Here's my personal story.

In late 2004, early 2005 a small movement began emerging in various parts of the world - community organizing as a response to peak oil. In the U.S. and Canada, much of it was formed around the Relocalization network of the Post Carbon Institute. I got involved with Sustainable Bellingham, which was a member of that network. Across the pond we were watching the work of Rob Hopkins, beginning with a group of students in Kinsale Ireland, and then seeing Rob develop Transition Totnes in the UK, and then the spread of other Transition Towns.


Rob's blog "Transition Culture" often had insightful postings that I would post to the Sustainable Bellingham "Sustainability Documentation Project" wiki pages, such as "Happy Relocalizers, Doomers, and the Concept of Resilience" and his dissertation on "Energy Descent Pathways."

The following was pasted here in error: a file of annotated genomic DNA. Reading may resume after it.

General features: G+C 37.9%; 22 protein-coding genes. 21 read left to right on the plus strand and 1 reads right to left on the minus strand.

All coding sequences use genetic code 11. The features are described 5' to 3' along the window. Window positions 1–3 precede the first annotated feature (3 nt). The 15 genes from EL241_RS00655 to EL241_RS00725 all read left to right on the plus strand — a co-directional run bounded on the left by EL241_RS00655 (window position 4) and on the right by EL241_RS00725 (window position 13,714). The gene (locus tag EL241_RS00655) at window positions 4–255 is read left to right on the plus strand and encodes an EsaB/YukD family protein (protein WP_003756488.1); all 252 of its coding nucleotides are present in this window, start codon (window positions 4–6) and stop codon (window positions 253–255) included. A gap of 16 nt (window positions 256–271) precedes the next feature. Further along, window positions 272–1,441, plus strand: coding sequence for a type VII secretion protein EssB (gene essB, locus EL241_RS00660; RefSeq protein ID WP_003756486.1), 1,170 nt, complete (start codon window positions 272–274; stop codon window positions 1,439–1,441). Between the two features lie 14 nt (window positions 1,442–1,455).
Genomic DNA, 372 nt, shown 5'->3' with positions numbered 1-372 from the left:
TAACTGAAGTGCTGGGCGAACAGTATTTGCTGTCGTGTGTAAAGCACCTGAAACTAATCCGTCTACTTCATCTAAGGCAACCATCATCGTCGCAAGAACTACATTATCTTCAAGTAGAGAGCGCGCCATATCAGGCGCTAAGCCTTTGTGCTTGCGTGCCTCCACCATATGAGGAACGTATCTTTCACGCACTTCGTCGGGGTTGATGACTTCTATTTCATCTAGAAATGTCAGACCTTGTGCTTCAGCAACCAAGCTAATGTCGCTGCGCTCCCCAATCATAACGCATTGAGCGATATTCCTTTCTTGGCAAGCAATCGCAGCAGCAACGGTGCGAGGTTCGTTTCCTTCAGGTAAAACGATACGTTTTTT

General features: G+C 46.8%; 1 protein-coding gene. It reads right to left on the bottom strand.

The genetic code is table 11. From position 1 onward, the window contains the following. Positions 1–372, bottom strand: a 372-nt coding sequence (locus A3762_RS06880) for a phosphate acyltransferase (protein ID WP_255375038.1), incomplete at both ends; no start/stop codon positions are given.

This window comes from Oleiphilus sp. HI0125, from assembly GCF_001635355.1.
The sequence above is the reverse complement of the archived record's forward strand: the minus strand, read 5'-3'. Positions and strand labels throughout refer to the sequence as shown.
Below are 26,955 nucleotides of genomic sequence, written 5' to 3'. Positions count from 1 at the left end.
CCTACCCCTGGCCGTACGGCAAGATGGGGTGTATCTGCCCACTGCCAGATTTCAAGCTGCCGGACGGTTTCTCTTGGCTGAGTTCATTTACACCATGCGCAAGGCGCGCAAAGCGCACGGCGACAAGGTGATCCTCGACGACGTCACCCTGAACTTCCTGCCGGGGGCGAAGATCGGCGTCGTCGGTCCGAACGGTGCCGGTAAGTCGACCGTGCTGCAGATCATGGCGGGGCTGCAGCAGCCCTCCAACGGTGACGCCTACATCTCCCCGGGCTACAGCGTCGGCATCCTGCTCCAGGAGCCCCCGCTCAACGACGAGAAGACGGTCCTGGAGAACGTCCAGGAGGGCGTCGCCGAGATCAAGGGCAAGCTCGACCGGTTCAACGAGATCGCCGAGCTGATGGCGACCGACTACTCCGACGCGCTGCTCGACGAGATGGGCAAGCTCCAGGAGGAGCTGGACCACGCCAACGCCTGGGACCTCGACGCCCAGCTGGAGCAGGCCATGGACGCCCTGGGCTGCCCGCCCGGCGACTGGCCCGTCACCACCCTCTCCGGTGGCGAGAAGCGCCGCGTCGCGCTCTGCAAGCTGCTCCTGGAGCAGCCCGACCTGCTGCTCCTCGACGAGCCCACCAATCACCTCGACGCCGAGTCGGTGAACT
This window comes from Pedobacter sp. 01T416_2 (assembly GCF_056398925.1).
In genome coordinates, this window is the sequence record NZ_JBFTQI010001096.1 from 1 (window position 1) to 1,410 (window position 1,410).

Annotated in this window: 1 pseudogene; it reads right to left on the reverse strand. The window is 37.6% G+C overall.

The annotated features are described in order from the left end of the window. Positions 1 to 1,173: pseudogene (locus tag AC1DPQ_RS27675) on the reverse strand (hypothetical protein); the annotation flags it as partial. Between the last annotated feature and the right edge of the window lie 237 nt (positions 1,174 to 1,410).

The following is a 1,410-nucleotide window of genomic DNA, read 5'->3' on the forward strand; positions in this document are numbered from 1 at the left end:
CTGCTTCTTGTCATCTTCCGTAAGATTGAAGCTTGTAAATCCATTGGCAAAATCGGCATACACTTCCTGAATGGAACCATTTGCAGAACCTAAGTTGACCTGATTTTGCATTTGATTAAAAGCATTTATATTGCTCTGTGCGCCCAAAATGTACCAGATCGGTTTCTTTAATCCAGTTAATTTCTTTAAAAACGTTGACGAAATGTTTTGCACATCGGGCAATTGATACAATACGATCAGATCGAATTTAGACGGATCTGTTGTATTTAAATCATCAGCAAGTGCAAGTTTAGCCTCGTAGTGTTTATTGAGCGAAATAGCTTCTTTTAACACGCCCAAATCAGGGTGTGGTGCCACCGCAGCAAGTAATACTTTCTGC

There were a lot of parallels between the Relocalization network we were a part of here in N. America, and the Transition Towns spreading in the UK, but the Transition Towns seemed to have something a little special. When the Transition Handbook was published late last year, it all seemed to come together.

A clear path, with steps laid out...yet constantly open to feedback and the situation at hand. Flexible, yet with a clear goal - an Energy Descent Action Plan (EDAP). There's a place for thinkers, and a place for doers. A place for the intellect (the Head), an acknowledgement that effective Transition means engaging all of our inner resources (the Heart), and definitely a place for practical action (the Hands). This seems to be such a well-thought out process - I see so much balance - in too many ways for me to talk about here.

So what am I working on? This website, of course, and communications in general. Helping to craft our Vision and Mission (as we all are), working on writing a media article, helping people connect, working on our internal processes, writing things for this website and our emerging email newsletter, and generally trying to spread the word.